Much publicity has been given to A county council (applicant) v (1) K (2) C (3) T (by the child's guardian HT) (respondents) & (1) CAFCASS (2) Anonymous referrer (3) T (4) Nagalro (interveners) (2011), a case which underlines the independent status of the children's guardian. Sir Nicholas Wall, the President of the Family Division who gave judgment, did not support CAFCASS's assertion that a manager's view would prevail in any disagreement between CAFCASS and a child's guardian saying "I yield to no-one in my view that the guardian's independence needs to be cherished."

Sir Nicholas called it "shocking" that in this case the parents had been kept in ignorance of the discussions that were taking place between CAFCASS, the local authority and the appointed guardian and was particularly critical of the lack of transparency and fairness in the case, considering that CAFCASS had broken its own rules:

"It was not for CAFCASS to replace the guardian; it was not for CAFCASS to substitute its views for those of the guardian. The guardian may have been right - she may have been wrong. It does not seem to me - although I have not, quite deliberately, made findings of fact - that CAFCASS followed a transparent procedure. Added to which, of course, it was complicit in the failure to notify the parents of what was going on."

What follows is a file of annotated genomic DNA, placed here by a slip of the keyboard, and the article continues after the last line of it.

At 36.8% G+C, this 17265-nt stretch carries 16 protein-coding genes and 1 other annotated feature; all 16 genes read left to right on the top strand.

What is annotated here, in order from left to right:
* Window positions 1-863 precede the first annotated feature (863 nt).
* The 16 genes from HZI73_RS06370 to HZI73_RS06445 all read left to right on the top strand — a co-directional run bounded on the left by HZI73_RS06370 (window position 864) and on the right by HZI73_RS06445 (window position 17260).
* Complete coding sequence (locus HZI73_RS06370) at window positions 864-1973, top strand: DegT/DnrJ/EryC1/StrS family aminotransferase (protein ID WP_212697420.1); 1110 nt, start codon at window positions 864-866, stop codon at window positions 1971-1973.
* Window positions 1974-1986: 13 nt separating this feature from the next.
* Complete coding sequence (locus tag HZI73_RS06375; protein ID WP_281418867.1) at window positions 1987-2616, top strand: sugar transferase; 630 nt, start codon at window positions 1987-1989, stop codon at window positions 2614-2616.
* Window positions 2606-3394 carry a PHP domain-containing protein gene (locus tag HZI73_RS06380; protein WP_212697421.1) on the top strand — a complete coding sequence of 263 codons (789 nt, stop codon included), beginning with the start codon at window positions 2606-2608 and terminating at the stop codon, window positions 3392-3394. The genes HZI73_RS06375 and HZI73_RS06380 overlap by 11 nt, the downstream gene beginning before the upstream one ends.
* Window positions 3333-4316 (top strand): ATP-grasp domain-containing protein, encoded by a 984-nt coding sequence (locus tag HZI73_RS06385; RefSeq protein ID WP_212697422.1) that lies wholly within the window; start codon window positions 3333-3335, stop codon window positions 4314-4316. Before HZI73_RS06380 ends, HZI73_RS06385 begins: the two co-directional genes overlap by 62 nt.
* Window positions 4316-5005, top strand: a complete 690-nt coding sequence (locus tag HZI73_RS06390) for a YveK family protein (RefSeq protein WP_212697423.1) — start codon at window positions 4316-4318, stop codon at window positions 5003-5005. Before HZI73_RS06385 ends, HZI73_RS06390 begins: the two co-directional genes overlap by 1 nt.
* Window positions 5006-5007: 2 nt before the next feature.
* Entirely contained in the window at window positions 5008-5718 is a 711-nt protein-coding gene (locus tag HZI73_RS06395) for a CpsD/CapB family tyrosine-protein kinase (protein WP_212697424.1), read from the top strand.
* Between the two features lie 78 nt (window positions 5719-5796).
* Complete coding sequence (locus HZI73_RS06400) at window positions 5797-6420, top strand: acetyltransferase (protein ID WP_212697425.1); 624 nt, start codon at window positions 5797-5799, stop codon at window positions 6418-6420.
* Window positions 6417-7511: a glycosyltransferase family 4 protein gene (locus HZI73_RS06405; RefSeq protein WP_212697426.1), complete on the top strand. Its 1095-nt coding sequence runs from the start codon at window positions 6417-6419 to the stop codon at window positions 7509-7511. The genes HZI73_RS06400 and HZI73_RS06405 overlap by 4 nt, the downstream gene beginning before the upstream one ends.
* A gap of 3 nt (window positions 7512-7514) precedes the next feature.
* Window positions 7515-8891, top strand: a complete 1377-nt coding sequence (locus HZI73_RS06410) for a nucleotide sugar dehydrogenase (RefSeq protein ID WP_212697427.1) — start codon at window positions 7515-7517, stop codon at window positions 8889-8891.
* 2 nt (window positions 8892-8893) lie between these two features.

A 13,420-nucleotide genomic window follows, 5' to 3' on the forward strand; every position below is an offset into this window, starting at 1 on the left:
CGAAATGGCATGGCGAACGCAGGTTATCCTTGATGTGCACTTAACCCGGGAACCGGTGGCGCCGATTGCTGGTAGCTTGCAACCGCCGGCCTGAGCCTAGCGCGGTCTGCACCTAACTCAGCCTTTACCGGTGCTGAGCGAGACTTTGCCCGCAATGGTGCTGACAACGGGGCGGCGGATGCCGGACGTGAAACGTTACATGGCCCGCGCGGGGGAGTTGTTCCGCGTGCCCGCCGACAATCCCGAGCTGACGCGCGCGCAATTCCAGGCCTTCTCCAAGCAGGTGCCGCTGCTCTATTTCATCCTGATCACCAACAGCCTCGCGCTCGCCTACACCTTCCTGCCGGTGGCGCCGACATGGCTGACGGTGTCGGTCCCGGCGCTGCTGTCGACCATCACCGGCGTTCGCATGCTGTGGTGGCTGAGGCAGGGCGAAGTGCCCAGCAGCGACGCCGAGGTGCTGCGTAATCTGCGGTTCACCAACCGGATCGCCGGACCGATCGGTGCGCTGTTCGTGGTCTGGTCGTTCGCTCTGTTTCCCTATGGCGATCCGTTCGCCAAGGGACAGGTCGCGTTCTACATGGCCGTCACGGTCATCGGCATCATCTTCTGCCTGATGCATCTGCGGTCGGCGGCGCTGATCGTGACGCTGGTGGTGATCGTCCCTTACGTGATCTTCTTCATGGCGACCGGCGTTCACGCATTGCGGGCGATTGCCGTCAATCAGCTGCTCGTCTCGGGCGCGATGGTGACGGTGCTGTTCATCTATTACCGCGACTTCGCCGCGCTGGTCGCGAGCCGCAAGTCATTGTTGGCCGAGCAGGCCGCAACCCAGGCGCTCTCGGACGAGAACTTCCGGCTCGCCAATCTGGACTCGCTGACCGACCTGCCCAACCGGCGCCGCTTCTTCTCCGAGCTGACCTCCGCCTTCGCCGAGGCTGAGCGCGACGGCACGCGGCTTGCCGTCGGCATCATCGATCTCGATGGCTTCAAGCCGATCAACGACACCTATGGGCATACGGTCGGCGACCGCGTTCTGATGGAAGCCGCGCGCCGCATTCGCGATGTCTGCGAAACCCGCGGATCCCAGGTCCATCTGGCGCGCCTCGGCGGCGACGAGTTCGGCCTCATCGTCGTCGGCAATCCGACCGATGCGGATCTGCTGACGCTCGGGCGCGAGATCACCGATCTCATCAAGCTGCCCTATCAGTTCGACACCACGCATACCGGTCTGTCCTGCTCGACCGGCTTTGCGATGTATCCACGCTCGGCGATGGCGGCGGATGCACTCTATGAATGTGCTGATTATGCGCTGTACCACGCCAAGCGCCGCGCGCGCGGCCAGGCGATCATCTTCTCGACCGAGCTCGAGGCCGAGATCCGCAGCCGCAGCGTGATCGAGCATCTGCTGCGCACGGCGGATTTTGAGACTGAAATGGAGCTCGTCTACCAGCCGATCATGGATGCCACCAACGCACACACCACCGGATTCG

Nagalro, the professional association for children's guardians, successfully applied to intervene in the case. It argued that CAFCASS guidance to its staff was unlawful as it allowed managers to change a guardian's recommendations where there was disagreement between them. Nagalro said its members had been put in a position of professional conflict as they risked being in breach either of their organisational duty to CAFCASS as their employer or their statutory duty to the court as set out in s.41 Children Act 1989.

We will have to wait and see if, as expected, CAFCASS reviews its organisational policies to take account of this judgment.

To read more about the case click here